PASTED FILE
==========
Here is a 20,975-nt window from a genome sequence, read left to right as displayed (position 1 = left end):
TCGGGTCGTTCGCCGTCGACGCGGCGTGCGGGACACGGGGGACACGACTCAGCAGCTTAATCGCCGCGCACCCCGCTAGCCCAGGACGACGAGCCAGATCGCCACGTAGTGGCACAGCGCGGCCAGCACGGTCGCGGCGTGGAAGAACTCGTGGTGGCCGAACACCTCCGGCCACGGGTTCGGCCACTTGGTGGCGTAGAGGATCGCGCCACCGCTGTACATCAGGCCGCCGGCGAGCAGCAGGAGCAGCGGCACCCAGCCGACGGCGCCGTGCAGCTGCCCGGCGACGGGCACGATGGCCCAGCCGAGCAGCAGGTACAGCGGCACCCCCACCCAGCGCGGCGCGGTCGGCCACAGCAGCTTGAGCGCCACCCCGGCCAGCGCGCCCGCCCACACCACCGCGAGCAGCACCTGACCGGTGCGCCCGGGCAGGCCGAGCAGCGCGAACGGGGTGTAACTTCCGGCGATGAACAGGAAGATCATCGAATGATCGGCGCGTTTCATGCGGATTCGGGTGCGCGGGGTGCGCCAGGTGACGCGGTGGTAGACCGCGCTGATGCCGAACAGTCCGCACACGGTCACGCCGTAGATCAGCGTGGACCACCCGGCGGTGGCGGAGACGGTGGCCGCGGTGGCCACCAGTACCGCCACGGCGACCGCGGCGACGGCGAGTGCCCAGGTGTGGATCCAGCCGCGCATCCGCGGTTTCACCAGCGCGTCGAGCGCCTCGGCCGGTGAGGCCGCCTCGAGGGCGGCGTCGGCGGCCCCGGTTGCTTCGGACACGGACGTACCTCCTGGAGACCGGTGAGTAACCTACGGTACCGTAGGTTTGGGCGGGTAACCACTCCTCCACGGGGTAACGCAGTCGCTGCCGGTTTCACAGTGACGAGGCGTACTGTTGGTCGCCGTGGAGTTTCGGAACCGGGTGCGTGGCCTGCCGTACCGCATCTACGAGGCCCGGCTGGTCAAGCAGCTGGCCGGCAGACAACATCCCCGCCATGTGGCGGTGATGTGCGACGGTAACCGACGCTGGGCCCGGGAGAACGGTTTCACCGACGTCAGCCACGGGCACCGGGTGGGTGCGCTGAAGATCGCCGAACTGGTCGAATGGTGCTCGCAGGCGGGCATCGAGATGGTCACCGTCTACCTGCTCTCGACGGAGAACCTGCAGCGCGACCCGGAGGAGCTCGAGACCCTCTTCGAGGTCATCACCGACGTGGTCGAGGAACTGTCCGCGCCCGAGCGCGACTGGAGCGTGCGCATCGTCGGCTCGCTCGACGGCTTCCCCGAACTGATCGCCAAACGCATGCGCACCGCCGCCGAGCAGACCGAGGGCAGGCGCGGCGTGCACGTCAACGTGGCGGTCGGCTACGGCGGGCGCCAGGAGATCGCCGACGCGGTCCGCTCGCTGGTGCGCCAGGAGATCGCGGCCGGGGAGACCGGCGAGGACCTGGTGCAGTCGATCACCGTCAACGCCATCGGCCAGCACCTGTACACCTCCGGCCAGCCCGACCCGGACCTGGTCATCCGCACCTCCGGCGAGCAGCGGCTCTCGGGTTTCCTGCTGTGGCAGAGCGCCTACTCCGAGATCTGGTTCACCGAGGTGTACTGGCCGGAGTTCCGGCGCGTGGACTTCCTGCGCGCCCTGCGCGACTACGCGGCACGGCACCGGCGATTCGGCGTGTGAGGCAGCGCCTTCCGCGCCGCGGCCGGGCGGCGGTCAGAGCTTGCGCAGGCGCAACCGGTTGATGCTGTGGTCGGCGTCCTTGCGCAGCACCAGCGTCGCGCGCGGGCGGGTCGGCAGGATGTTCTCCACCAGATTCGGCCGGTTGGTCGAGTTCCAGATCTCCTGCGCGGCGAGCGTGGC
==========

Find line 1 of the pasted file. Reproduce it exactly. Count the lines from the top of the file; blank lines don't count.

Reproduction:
Here is a 20,975-nt window from a genome sequence, read left to right as displayed (position 1 = left end):